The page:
NEW YORK (Feb. 3)
Great Britain’s largest Reform congregation will soon have an American at its helm.
Mark Winer, 55, will be taking over the 2,400-family pulpit of the West London Synagogue as senior rabbi later this month, though on a part-time basis until the synagogue officially approves his appointment in June.
He is succeeding the late Rabbi Hugo Gryn, who was the well-known standard- bearer for Reform Judaism in Great Britain. Gryn died in August 1996.
Controversy surrounding Gryn’s death underscores the deep rift between Reform and Orthodox Jews in Great Britain — a rift that many believe is worse than the one in America.
Britain’s chief rabbi, Jonathan Sacks, who is Orthodox, had refused to attend Gryn’s funeral.
Later, Sacks wrote a letter saying he would eulogize Gryn in a memorial service as a Holocaust survivor, not as a Reform rabbi. The letter, sent to the head of an Orthodox organization, was leaked to the London Jewish Chronicle, which published the letter.
In the letter, Sacks described the Reform movement as a “false grouping” of Jews “who destroy the faith.”
Winer said that although the liberal-Orthodox split in England is even worse than it is in America, he anticipates that he and Sacks will have the same kind of close working relationship that he has had with Orthodox rabbis in America.
Winer was an official of the Synagogue Council of America, a now-defunct intradenominational organization that represented the Jewish community in dialogue with non-Jewish religious bodies.
Winer is also walking into a situation not unlike one he recently left ??? New York, where he was the senior rabbi for 10 years at the Jewish Community Center of White Plains, N.Y.
His congregation, now called Congregation Kol Ami, wanted to make his associate rabbi, Shira Milgrom, his professional equal by giving them both the titles “co-rabbis.”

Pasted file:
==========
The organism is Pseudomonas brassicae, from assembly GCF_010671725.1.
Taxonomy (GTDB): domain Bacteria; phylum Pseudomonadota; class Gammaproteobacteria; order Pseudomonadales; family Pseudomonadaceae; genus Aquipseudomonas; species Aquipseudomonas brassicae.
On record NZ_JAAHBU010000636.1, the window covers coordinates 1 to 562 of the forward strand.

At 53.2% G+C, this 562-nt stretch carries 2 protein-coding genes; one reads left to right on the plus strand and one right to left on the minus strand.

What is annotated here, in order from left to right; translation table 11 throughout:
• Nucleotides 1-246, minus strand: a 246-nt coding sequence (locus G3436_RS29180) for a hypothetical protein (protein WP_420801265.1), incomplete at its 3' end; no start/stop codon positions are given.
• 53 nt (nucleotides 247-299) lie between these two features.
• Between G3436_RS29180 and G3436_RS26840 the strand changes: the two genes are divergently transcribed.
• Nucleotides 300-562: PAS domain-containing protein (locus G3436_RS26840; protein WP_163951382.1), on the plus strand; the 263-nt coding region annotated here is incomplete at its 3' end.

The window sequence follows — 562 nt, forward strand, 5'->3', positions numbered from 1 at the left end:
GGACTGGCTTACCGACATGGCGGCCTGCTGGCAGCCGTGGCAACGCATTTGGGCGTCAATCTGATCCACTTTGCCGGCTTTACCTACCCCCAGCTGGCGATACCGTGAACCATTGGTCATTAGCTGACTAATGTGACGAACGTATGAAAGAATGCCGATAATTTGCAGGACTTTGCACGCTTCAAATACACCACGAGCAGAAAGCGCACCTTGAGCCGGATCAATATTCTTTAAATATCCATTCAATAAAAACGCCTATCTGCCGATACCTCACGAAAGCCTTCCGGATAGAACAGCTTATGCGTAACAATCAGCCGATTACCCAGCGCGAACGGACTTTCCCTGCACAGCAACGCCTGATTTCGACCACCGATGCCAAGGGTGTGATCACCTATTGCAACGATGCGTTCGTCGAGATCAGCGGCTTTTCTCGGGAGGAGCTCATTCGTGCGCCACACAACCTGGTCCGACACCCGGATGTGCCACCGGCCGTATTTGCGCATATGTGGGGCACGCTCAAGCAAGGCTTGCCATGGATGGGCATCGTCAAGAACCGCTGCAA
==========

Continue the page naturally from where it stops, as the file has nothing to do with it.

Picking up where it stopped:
Winer, who had brought Milgrom to the congregation, refused and ended up leaving the congregation with the title “rabbi emeritus.”
At West London Synagogue, the associate rabbi, Jacqueline Tabick, has run things since Gryn’s death 18 months ago and, according to an account in the London Jewish Chronicle, many in the congregation believed that she should be appointed his successor.
Tabick, the first woman ordained as a rabbi in Great Britain, has worked at West London for 22 years.
“If I believed for a moment that sexism were the reason she didn’t get the job then I wouldn’t take the position,” Winer said in a phone interview, adding, “I am committed to egalitarianism and I look forward to working with her as my colleague.”
Since leaving the White Plains congregation, Winer has focused his energies on establishing and leading the National Council of Synagogues, an umbrella group of Reform and Conservative congregations that tried, with only partial success, to succeed the Synagogue Council of America as the central address for dealings with interfaith affairs on a national and international level.
The National Council of Synagogues works with the national leadership of both the Catholic Church and the main Protestant umbrella group, the National Council of Churches of Christ, on issues of Jewish concern.
Of his new job, Winer said, “It is so much of the kind of synagogue and life and values that I treasure Jewishly and culturally — this was too good to pass up.”